- At Marshall: Up 10-0 in the first quarter, 17-7 at the half; USM allows over 200 yards and two touchdowns in the fourth quarter to tie the game. Backed up inside its own one with just over five minutes remaining, Marshall barrels down the field to set up a short game-winning kick as time expires; Southern Miss blocks the field goal, then watches as the Herd's overtime field goal try bounces off the upright. USM makes its kick to win 27-24.
- At Houston: Up 10-0 in the first quarter; USM trails by the end of the third quarter and is forced to make a furious fourth quarter rally after allowing a 63-yard scoring drive and one 83-yard touchdown pass. After recovering a fumble to set up one touchdown and an onside kick (so far as SMQ knows, the first successful onside kick in school history) to set up a potential tying field goal, quarterback Dustin Almond fumbles in Cougar territory without being hit to seal Houston's 27-24 win. Eagles allow 315 yards passing and 470 total yards.

Read those bullets again, and then read these again:
* USM surrendered 470 yards to the Cougars, the fourth consecutive game an opponent has topped the 400-yard mark.
* Houston running back Ryan Gilbert slashed for a career-high 144 yards and a touchdown. It was the third consecutive game an opposing back had run for a personal best.
* USM managed just 24 yards rushing against a team that was allowing 147 yards a game coming into Sunday night.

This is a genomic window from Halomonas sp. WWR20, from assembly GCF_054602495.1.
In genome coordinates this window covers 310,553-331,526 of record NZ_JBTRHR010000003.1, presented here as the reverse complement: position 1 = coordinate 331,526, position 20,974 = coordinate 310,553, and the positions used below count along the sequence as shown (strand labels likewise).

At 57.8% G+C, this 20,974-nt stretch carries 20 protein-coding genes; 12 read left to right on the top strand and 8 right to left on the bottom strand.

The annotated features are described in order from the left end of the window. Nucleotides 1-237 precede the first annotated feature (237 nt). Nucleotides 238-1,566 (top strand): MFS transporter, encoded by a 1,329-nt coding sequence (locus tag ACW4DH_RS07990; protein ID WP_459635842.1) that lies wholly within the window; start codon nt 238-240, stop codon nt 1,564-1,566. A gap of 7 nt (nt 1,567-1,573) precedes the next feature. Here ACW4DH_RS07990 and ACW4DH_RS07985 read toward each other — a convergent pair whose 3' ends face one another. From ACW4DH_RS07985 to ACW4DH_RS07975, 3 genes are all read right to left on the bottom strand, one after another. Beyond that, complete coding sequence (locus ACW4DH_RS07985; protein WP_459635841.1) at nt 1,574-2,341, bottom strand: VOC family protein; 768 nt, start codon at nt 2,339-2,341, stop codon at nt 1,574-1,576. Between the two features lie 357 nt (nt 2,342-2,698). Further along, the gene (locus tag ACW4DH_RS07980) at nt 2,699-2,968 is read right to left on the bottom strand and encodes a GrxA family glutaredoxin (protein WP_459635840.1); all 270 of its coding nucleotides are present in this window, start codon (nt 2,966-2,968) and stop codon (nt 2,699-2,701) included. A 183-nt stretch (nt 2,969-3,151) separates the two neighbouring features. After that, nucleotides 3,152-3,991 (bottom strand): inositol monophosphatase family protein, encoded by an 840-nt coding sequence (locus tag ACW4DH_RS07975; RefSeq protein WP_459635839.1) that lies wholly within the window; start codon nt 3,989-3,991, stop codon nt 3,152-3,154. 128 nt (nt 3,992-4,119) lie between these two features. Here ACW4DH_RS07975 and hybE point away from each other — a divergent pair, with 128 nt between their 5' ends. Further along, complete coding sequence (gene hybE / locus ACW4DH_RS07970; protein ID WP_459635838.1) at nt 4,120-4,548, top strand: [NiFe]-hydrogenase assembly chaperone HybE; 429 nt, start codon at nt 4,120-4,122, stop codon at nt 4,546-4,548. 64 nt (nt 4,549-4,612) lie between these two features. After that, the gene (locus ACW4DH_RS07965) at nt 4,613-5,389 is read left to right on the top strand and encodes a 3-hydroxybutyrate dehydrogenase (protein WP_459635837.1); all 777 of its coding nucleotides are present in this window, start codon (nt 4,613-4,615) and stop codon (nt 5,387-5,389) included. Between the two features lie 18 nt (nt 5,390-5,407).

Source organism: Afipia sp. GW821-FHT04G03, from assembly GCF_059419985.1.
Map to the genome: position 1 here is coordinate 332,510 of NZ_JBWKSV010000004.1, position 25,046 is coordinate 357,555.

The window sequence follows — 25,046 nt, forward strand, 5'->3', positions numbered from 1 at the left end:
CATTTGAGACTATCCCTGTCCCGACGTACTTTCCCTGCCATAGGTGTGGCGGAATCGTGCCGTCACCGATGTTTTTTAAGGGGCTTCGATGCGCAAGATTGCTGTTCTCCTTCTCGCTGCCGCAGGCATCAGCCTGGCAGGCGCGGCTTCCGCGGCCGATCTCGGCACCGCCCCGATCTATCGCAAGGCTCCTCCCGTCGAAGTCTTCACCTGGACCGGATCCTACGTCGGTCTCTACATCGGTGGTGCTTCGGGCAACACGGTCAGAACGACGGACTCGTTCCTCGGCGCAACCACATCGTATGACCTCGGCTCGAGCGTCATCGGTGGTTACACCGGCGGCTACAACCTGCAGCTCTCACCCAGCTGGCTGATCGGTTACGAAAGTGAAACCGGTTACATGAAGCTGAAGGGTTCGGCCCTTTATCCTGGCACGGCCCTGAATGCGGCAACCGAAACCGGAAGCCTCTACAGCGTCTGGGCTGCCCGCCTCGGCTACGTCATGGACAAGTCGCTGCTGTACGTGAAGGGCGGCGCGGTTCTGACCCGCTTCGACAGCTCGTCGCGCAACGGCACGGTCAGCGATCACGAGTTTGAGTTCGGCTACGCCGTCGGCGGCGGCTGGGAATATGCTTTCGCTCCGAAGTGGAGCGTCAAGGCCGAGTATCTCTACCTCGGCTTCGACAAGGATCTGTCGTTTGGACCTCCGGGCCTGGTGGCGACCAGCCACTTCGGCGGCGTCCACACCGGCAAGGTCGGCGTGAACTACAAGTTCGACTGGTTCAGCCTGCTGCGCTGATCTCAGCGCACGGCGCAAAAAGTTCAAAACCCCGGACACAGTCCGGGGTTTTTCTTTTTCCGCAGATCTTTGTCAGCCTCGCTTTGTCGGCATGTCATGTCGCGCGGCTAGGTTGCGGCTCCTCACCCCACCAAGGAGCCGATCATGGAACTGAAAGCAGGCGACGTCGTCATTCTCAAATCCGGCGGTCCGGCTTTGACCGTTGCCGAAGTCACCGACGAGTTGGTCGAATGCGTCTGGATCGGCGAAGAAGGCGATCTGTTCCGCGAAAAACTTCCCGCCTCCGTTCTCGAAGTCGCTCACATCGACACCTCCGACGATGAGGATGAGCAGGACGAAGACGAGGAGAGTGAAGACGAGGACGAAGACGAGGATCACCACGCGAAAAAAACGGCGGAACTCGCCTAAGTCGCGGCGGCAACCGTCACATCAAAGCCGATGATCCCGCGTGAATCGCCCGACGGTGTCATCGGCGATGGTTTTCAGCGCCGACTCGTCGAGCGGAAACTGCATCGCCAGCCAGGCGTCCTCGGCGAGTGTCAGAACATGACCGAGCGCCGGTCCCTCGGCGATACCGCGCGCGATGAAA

Three straight career-high rushing totals? This is not about a tough, strange four-game road trip.

USM hasnever been known much for offense, even when it was fielding a few record breakers (Lee Roberts, Derrick Nix, Sherrod Gideon, Todd Pinkston) in the late nineties. It's been consistently terrible this decade, never coming close to finishing in the top half of the nation statistically, and usually not even in the top half of Conference USA. But no matter what was going on with the offense, all it ever had to do was not lose the game. The defense would pick it up. The defense would hold the other team under 300 yards - under 250 if need be, sometimes better. The defense would force a turnover, maybe score itself. This was a given. With its defense, Southern could compete with, if not actually beat, anybody - offenses from Georgia, Nebraska, Tennessee and Alabama had all been stuffed from 1997-2000, though usually in low-scoring USM losses. Four hundred yards? Unheard of, by anybody.